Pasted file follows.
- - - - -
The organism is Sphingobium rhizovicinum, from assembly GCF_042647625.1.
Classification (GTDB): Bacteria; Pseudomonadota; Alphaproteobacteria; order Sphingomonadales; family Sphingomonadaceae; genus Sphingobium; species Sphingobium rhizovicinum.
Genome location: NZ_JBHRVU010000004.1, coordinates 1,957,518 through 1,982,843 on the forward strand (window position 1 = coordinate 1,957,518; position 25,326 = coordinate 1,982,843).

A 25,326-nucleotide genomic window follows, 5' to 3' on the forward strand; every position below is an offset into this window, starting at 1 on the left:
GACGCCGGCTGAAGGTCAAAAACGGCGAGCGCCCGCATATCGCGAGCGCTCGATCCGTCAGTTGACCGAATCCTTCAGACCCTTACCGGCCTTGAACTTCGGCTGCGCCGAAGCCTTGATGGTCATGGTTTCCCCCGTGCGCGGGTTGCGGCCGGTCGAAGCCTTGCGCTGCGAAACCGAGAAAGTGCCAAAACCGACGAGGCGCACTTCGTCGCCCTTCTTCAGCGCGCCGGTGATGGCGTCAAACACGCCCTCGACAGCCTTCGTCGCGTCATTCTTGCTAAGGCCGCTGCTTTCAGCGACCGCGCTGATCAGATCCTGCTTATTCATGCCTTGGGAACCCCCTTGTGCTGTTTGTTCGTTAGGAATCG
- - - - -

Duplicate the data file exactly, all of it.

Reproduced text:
The organism is Sphingobium rhizovicinum, from assembly GCF_042647625.1.
Classification (GTDB): Bacteria; Pseudomonadota; Alphaproteobacteria; order Sphingomonadales; family Sphingomonadaceae; genus Sphingobium; species Sphingobium rhizovicinum.
Genome location: NZ_JBHRVU010000004.1, coordinates 1,957,518 through 1,982,843 on the forward strand (window position 1 = coordinate 1,957,518; position 25,326 = coordinate 1,982,843).

A 25,326-nucleotide genomic window follows, 5' to 3' on the forward strand; every position below is an offset into this window, starting at 1 on the left:
GACGCCGGCTGAAGGTCAAAAACGGCGAGCGCCCGCATATCGCGAGCGCTCGATCCGTCAGTTGACCGAATCCTTCAGACCCTTACCGGCCTTGAACTTCGGCTGCGCCGAAGCCTTGATGGTCATGGTTTCCCCCGTGCGCGGGTTGCGGCCGGTCGAAGCCTTGCGCTGCGAAACCGAGAAAGTGCCAAAACCGACGAGGCGCACTTCGTCGCCCTTCTTCAGCGCGCCGGTGATGGCGTCAAACACGCCCTCGACAGCCTTCGTCGCGTCATTCTTGCTAAGGCCGCTGCTTTCAGCGACCGCGCTGATCAGATCCTGCTTATTCATGCCTTGGGAACCCCCTTGTGCTGTTTGTTCGTTAGGAATCG